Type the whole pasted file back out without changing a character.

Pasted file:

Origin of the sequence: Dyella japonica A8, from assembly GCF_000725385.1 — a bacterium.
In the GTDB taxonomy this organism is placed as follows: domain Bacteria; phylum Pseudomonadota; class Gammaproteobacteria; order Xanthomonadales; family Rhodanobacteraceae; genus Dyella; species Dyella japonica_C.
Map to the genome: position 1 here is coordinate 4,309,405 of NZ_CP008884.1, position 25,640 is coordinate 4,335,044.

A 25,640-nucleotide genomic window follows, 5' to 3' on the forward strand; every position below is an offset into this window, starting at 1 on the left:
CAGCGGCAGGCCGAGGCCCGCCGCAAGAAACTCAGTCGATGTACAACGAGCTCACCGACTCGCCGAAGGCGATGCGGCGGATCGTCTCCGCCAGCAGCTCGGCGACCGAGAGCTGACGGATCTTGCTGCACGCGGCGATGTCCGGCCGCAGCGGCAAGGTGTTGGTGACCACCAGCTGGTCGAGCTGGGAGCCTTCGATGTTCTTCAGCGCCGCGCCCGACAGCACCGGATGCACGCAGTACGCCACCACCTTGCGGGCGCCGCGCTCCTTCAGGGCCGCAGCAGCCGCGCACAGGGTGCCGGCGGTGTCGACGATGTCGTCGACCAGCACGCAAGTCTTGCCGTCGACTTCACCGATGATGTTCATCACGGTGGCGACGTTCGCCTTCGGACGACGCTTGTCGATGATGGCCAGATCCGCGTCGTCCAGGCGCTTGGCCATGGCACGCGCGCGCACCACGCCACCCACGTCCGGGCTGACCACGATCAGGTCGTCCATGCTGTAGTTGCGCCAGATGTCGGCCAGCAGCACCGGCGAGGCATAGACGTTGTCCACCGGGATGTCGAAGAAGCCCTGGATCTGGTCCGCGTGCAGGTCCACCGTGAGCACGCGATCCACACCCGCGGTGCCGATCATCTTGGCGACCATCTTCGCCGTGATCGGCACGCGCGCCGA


Origin of the sequence: Dyella japonica A8, from assembly GCF_000725385.1 — a bacterium.
In the GTDB taxonomy this organism is placed as follows: domain Bacteria; phylum Pseudomonadota; class Gammaproteobacteria; order Xanthomonadales; family Rhodanobacteraceae; genus Dyella; species Dyella japonica_C.
Map to the genome: position 1 here is coordinate 4,309,405 of NZ_CP008884.1, position 25,640 is coordinate 4,335,044.

A 25,640-nucleotide genomic window follows, 5' to 3' on the forward strand; every position below is an offset into this window, starting at 1 on the left:
CAGCGGCAGGCCGAGGCCCGCCGCAAGAAACTCAGTCGATGTACAACGAGCTCACCGACTCGCCGAAGGCGATGCGGCGGATCGTCTCCGCCAGCAGCTCGGCGACCGAGAGCTGACGGATCTTGCTGCACGCGGCGATGTCCGGCCGCAGCGGCAAGGTGTTGGTGACCACCAGCTGGTCGAGCTGGGAGCCTTCGATGTTCTTCAGCGCCGCGCCCGACAGCACCGGATGCACGCAGTACGCCACCACCTTGCGGGCGCCGCGCTCCTTCAGGGCCGCAGCAGCCGCGCACAGGGTGCCGGCGGTGTCGACGATGTCGTCGACCAGCACGCAAGTCTTGCCGTCGACTTCACCGATGATGTTCATCACGGTGGCGACGTTCGCCTTCGGACGACGCTTGTCGATGATGGCCAGATCCGCGTCGTCCAGGCGCTTGGCCATGGCACGCGCGCGCACCACGCCACCCACGTCCGGGCTGACCACGATCAGGTCGTCCATGCTGTAGTTGCGCCAGATGTCGGCCAGCAGCACCGGCGAGGCATAGACGTTGTCCACCGGGATGTCGAAGAAGCCCTGGATCTGGTCCGCGTGCAGGTCCACCGTGAGCACGCGATCCACACCCGCGGTGCCGATCATCTTGGCGACCATCTTCGCCGTGATCGGCACGCGCGCCGA